30 December 2020


Clearly, the 45th presidential administration proved to be an unproductive time for my site and blog! I'm thrilled to pop back in as 2020 comes to a close, update and clean up a few things, and post a little update. I hope whenever and wherever this finds you, you and your loved ones are safe and well.

This was a wild year for everyone, every industry, every facet of life. 
Broadway and the theater industry took (and is taking) its hardest hit ever. If you can, please consider supporting the incredible artists who remain out of work through The Actors Fund and Broadway Cares/Equity Fights AIDS.

There were many bright spots in this year for me, including getting to spend so much quality time with the person I love. I also visited Europe for the first time with a magical trip to Paris in January, we welcomed Secretary Hillary Rodham Clinton to Women's Day on Broadway, and I graduated with my MBA from the University of Massachusetts-Amherst

Three of my favorite books of the year were The Vanishing Half, The Nickel Boys, and Red, White & Royal Blue. (I was a bit behind since most of my reading for the last two and a half years was MBA-related!)

One of my
favorite articles of the year was about political and racial justice activism in the WNBA. If you can help support the Georgia runoffs with your money or time, please visit Tiedyen4Biden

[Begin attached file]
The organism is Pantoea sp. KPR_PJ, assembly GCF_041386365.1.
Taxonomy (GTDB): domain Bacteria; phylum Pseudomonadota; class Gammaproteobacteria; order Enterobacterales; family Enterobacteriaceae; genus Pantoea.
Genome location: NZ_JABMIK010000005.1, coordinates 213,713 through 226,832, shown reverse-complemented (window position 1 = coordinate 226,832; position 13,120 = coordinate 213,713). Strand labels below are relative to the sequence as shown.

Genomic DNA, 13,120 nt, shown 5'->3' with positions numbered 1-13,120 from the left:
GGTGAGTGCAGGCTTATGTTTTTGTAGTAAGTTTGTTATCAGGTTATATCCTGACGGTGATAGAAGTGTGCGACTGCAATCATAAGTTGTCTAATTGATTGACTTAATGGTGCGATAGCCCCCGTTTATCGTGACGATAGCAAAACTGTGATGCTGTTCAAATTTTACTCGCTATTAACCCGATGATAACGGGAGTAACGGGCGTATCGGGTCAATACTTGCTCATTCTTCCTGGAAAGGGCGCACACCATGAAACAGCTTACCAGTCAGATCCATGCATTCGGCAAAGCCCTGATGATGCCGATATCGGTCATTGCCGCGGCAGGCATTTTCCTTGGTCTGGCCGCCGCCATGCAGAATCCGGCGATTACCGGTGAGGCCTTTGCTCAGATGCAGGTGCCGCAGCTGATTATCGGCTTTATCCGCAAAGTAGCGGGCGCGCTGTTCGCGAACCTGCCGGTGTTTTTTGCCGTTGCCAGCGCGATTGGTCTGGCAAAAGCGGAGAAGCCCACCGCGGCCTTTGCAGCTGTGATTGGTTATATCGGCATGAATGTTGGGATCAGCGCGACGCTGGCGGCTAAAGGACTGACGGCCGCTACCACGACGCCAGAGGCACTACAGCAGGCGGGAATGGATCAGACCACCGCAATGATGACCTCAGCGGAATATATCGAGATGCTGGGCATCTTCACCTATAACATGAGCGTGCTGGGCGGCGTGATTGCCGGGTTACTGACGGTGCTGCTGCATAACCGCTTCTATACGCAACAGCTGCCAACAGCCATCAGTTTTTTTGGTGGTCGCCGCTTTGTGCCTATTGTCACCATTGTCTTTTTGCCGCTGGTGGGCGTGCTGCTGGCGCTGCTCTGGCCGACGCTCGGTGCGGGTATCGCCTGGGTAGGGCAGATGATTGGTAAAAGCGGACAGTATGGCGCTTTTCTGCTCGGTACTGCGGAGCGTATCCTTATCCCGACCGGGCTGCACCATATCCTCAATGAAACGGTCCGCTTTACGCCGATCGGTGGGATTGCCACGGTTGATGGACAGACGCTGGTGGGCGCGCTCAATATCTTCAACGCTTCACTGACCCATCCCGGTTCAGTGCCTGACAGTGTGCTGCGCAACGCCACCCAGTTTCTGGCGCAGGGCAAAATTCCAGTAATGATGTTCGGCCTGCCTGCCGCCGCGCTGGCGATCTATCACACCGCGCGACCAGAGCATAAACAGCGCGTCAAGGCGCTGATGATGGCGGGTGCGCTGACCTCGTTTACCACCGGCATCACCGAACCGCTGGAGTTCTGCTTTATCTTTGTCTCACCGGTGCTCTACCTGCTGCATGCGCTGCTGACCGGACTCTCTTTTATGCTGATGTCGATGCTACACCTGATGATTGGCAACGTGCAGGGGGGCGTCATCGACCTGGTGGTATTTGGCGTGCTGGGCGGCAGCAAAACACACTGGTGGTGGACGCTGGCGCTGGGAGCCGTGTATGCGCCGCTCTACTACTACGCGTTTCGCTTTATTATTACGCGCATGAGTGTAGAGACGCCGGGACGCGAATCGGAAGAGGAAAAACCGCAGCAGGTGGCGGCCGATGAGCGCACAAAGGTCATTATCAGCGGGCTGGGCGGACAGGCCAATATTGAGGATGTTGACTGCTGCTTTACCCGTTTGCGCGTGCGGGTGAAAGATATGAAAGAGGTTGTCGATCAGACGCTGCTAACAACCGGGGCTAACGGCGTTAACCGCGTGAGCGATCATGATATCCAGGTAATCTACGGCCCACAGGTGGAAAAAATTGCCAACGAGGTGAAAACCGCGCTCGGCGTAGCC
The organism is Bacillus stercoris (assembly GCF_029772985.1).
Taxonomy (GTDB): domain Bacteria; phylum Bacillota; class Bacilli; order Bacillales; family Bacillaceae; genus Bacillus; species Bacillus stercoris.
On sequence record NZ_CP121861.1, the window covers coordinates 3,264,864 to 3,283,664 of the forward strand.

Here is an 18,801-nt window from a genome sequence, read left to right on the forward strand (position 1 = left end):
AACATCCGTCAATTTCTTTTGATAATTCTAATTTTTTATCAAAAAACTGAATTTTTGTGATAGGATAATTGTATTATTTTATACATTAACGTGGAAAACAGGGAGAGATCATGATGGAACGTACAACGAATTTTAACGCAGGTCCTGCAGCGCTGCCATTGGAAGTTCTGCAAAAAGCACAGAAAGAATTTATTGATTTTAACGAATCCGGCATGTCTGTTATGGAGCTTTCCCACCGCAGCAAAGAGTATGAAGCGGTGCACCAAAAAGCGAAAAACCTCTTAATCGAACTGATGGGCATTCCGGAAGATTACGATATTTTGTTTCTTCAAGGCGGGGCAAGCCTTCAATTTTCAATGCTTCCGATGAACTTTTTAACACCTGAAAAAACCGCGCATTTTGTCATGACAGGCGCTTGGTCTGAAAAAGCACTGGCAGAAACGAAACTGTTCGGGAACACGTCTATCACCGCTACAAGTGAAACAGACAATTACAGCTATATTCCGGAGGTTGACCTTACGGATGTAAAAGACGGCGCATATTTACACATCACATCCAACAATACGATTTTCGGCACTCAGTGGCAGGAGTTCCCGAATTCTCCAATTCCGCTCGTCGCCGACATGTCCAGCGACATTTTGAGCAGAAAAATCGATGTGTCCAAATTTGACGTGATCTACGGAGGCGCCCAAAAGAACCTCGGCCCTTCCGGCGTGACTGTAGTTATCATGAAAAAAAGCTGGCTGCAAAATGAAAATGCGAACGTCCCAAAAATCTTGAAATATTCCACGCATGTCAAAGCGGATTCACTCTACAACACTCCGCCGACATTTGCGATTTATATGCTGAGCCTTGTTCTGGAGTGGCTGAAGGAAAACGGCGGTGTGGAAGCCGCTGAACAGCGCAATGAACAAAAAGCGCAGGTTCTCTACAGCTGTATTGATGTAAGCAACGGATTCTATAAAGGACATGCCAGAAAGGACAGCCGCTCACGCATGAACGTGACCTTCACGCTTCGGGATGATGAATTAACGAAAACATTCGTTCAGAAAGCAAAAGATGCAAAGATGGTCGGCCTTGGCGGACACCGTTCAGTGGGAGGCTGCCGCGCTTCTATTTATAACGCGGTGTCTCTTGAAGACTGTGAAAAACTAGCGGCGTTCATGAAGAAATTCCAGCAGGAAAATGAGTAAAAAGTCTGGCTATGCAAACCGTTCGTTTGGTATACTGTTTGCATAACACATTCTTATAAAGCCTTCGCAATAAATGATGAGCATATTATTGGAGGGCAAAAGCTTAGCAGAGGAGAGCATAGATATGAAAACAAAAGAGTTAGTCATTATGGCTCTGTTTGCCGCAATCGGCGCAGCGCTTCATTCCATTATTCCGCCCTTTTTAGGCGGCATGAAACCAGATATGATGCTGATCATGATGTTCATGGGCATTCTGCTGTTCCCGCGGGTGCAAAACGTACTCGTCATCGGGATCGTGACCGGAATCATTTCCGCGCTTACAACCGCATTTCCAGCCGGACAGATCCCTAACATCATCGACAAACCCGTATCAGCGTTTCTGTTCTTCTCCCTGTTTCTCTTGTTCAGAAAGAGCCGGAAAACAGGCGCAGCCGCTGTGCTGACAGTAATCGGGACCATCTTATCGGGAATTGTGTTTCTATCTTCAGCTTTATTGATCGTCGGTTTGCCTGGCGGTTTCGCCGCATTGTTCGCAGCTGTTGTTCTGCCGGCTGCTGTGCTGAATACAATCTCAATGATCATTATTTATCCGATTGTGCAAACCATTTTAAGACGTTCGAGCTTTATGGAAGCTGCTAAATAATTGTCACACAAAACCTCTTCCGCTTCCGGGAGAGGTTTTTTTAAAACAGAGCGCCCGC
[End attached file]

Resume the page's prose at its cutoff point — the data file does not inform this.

My favorite Broadway show that I saw before the shutdown was A Soldier's Play

I remain hopeful we will be able to see each other and live theater again next year. Until next time, take good care.

28 January 2017


The answer to the question I posed in my last update ("What's next?") proved to be "A lot."

In the last six months I presented and moderated at the Tessitura Conference, then promptly moved to New York to start work with Disney Theatrical Group. It's a dream come true to work with incredible colleagues and amidst this amazing Broadway community, and I love every second of it. 

Being back in New York has been a welcome change of pace and I've been soaking up every artistic experience and new opportunity I can. The best place to keep up on my adventures at the moment is Instagram.

Given all of the changes in my world I've been giving thought to where this blog will go in the future. I'm working on some new things to try out, but in the interim, here are a few items of note from the past six months.

My friends made this and I got to sit in - on my first day back in the city, no less. If you haven't had a chance to be swept away by #BARS Vol. 2 yet, dig in: